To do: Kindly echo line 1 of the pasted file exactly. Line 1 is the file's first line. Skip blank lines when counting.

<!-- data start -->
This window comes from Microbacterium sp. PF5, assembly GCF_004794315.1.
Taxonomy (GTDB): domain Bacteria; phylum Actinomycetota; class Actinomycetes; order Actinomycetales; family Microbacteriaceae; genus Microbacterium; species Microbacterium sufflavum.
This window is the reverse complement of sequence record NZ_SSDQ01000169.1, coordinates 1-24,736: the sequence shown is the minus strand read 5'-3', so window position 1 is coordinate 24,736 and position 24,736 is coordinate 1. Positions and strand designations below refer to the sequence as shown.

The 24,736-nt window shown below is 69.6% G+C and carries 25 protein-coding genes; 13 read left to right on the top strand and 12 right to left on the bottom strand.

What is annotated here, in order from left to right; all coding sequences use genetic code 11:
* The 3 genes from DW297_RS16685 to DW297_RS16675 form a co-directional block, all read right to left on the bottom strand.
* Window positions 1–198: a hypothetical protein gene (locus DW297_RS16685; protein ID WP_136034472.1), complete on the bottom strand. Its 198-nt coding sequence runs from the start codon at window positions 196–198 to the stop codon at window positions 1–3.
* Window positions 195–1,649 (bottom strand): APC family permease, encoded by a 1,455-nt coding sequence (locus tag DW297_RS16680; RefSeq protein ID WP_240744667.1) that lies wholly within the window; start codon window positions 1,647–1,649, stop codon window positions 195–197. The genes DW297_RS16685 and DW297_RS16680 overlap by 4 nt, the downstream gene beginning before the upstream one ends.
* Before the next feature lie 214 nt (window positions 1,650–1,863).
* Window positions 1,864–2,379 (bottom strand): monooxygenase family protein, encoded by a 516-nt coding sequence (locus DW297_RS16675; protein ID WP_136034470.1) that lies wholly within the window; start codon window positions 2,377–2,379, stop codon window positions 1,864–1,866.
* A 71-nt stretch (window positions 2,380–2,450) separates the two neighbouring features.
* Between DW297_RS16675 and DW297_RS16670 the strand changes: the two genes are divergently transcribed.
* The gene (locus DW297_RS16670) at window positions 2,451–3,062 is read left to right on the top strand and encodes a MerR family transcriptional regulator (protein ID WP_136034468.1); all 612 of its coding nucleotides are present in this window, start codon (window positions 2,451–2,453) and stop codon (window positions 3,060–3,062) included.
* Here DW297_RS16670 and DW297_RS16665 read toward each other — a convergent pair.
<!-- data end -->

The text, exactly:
This window comes from Microbacterium sp. PF5, assembly GCF_004794315.1.